Travel seems to be a universal love. Exploring other locales and cultures is inarguably intoxicating. But it’s not a universal pursuit. Many people find themselves restricted by time, money and responsibilities, in any number of combinations. I started traveling while I was in college, and it often required sacrifices in time and comfort to accommodate a minuscule budget. To see as much of the world as I could, I sat through timeshare presentations and slept on trains. And my adventures in lodging have included a middle-of-the-night flooding and relocation to a different hotel (and I confess to using this term rather liberally here).But the challenges pale in comparison to the experiences and the memories. So despite such calamities as missed connections and lost luggage, I book the next flight and carry on. Justin and I have eased up on our travel schedule recently because our 17-year-old cat, Chloe, can no longer be left unsupervised. But with our families being dispersed all over the map, we still find the need to travel, though we now take turns so that someone is home with Chloe at all times. My recent turn with the compass came in the form of a family trip to Kyoto.I’ve always been an obsessive planner when it comes to travel, although the tools have improved vastly from my early days. My friends and I used to lug around heavy guide books and giant maps, and today all we need is a smartphone and a good data connection. (In that regard, I can’t recommend Project Fi for eligible Android users enough — my access in Japan was seamless. And no data roaming charges!) We started with Google Maps, where my brother created a personalized map, threw on all the points of interest in Kyoto then shared it with the family. I then started a Google Sheet (Google’s version of Excel), also shared it with everyone, and started plotting out our itinerary using the map as a tool to determine which landmarks were within close proximity of each other. Google Maps also provided detailed routes to and from our lodging to our destinations, which made it easy to come up with realistic travel time frames. We researched public transportation ahead of time and noted details such as how much the fare was, and that in Kyoto you should board a bus from the rear. Certain things still had to be discovered, such as using the machine at the front of the bus to get exact change for your fare. Once we had a bare-bones itinerary together, I went to work on dining options. On a previous trip to Turkey we found ourselves dining at very touristy locales out of convenience, which is not dissimilar to eating around Times Square. Quelle horreur. I was determined to right that wrong this time around, so I researched dining guides and food blogs to find some popular dining options, then threw them all on the same Google Map. I also stalked Instagram by location and noted interesting food I might want to try. Reaching out on social media produced some great recommendations. After reviewing the choices, I realized there were a few restaurants that required reservations, so I contacted my MasterCard concierge. If you go this route, it took a few days for them to communicate with their Japan desk, so plan accordingly.Here are the items from our trip itinerary that I highly recommend on a visit to Kyoto:Nishiki Market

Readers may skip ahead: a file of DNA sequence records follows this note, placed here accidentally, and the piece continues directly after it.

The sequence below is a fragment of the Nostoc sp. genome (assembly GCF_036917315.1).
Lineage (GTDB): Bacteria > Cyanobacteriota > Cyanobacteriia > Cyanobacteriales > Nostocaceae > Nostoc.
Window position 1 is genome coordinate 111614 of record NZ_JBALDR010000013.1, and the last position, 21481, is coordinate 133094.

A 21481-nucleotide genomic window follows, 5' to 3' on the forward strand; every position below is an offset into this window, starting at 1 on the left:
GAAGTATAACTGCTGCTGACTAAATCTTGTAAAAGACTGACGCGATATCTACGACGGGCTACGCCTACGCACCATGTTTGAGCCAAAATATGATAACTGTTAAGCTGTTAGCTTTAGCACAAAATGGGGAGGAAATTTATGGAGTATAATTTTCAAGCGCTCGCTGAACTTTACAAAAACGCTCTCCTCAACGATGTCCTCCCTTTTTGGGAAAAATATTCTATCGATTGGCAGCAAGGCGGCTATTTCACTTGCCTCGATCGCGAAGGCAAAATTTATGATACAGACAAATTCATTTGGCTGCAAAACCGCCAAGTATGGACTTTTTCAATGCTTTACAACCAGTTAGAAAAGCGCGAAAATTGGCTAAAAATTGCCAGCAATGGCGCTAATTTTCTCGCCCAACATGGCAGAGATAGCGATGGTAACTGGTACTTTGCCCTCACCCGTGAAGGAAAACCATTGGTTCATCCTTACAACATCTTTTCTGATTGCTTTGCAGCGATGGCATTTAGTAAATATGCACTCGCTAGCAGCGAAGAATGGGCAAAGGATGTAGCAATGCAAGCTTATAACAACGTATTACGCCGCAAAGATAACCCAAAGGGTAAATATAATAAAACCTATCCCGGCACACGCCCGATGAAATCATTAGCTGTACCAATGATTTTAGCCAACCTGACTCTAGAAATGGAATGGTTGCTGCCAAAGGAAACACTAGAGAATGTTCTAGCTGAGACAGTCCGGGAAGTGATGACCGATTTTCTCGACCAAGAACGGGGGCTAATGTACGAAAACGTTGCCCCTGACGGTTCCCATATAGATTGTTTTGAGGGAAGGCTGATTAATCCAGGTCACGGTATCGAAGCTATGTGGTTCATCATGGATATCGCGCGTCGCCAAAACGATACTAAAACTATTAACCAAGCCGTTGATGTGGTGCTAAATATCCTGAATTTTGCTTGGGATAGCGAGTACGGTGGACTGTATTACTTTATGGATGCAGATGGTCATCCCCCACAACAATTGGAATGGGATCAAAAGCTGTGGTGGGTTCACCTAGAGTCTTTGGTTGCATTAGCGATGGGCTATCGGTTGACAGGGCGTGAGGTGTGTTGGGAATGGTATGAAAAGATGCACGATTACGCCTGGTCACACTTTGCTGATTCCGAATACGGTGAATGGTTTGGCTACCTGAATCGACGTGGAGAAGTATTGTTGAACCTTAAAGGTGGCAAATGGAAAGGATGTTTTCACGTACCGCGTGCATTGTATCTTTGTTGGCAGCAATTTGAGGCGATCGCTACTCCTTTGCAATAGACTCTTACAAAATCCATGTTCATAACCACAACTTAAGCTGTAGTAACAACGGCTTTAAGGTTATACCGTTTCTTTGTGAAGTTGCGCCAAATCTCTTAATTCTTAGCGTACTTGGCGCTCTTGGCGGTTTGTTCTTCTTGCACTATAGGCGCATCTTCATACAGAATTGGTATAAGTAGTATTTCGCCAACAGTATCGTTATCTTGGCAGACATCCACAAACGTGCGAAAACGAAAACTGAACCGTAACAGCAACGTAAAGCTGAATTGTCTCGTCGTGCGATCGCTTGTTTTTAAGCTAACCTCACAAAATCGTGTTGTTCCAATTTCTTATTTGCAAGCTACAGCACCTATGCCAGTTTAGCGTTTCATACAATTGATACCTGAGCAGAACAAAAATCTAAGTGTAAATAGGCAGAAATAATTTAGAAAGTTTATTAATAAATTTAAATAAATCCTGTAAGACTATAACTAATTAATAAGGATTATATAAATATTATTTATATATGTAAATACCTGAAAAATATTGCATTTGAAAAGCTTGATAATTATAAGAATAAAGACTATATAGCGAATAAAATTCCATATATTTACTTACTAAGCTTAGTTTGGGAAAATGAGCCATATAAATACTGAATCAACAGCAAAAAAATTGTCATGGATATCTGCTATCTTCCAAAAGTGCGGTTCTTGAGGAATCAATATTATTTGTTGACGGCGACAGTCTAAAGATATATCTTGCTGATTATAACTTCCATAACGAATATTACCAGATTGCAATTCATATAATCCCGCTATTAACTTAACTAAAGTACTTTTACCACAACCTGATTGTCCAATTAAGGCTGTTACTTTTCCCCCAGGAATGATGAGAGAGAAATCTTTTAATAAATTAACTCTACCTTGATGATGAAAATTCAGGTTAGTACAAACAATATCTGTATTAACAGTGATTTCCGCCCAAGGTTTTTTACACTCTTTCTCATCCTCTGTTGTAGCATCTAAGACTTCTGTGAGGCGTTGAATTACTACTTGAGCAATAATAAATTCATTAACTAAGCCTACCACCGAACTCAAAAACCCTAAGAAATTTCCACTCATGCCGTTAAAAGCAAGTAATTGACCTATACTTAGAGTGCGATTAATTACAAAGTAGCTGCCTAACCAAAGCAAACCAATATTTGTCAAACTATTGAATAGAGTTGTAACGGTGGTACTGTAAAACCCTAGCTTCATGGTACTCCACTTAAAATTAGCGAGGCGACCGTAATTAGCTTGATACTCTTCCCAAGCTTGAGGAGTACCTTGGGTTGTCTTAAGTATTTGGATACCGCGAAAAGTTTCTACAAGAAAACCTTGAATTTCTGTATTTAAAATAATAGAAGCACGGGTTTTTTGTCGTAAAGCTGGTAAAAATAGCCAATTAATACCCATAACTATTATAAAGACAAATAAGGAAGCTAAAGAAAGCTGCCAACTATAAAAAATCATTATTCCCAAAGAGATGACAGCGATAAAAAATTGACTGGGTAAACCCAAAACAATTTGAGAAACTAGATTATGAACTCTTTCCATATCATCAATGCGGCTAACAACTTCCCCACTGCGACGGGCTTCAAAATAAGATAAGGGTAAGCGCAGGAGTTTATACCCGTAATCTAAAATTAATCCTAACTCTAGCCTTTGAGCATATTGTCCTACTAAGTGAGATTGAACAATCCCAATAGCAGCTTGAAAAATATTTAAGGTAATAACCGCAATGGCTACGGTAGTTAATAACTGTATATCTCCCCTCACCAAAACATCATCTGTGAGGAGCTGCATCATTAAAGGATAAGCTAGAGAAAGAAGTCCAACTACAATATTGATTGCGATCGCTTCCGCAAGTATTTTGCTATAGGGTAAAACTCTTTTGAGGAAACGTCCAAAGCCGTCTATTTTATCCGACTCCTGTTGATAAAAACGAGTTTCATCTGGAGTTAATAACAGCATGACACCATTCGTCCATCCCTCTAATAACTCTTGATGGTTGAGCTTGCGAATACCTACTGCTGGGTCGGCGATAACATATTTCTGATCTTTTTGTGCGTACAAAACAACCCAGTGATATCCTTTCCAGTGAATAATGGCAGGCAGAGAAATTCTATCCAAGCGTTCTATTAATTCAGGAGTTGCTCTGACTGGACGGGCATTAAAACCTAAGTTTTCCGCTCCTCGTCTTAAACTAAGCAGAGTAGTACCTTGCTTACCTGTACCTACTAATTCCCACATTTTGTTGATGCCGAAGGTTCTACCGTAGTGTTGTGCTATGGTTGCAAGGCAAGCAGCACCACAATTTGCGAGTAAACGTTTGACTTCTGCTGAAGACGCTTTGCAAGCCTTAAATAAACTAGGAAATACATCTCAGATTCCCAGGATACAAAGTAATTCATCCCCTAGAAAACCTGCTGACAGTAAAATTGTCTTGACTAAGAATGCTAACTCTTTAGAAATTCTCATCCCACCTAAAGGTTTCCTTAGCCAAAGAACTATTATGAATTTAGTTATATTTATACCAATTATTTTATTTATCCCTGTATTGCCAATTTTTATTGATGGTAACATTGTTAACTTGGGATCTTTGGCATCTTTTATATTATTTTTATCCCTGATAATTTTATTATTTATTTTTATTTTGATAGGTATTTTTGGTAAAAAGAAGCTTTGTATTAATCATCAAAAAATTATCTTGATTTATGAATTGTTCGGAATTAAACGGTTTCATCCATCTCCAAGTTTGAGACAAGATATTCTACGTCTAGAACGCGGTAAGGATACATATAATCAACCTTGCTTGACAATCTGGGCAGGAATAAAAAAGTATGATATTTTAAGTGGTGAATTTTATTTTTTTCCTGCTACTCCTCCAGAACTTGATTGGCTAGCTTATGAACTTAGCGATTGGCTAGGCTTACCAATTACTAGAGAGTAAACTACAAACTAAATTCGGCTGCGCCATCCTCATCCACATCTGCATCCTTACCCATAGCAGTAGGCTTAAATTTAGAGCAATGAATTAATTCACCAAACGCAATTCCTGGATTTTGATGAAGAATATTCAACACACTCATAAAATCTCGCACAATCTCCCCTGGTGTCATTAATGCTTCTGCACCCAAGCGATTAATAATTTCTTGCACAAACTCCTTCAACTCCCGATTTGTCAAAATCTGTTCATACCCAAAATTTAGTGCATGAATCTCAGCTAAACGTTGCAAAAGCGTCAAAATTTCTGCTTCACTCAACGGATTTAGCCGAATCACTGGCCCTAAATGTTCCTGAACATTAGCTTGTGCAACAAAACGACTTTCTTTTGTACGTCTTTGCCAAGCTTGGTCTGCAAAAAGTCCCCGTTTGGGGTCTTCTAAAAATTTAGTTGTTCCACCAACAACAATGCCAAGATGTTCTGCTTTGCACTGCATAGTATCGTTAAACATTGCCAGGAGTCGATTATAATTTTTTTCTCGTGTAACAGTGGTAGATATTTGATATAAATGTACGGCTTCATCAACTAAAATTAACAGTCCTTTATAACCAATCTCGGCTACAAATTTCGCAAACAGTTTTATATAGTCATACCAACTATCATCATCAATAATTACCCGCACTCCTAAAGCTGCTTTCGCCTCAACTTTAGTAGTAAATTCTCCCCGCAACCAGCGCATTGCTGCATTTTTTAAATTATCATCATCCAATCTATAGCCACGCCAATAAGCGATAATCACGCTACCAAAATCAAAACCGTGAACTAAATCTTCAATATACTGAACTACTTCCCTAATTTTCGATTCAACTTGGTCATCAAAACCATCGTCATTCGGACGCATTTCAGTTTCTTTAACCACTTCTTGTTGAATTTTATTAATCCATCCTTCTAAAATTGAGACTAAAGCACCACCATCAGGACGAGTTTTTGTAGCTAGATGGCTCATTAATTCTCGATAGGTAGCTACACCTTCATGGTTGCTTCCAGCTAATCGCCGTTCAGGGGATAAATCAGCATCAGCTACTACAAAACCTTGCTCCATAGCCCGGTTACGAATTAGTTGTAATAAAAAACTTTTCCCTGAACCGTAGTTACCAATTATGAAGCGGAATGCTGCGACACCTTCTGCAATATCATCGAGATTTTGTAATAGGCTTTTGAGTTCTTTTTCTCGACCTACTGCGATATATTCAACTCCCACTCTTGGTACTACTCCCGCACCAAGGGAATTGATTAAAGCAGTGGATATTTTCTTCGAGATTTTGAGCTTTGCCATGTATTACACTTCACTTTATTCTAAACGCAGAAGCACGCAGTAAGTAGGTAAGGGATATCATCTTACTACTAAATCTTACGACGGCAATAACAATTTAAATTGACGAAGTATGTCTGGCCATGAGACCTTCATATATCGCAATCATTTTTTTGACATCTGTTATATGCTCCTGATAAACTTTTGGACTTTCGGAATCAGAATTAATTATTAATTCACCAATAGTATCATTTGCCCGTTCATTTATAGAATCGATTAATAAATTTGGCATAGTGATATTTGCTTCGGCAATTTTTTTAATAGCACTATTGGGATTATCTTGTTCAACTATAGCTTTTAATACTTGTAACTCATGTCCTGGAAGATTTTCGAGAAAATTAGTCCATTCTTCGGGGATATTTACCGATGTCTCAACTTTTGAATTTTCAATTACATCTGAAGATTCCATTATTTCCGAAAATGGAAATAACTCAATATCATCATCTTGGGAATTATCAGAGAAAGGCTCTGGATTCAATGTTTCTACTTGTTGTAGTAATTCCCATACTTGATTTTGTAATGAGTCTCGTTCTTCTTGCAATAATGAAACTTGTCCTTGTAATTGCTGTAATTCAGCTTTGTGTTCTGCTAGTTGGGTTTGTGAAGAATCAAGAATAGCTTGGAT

We made Nishiki Market a lunch destination, with the full intention of snacking on a variety of foods as we made our way through the extensive market. Nishiki Market is five blocks long, and if you intend to walk the entire stretch I recommend starting at the Takakura-dori entrance and moving east so that at the end of your trip you land on Teramachi-dori. (More on that later.) At Kyoto’s Nishiki Market you’ll find any number of specialties such as soy milk doughnuts and soy milk ice cream, grilled octopus stuffed with egg, the fluffiest tamago wrapped around oyster, a variety of fish cakes… the list is endless. Try as much as your stomach will allow.
At the end of your culinary journey, you should arrive at Teramachi-dori, which runs perpendicular to Nishiki Market. Teramachi-dori is a shopping arcade that offers an eclectic mix of stores. If you can find it, B-Side Label is an awesome sticker shop that also sells pins, posters and postcards with fun, quirky designs. Walk off your lunch checking out the hat shops, beauty stores and other specialty trading posts.
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A kaiseki dinner at Kinmata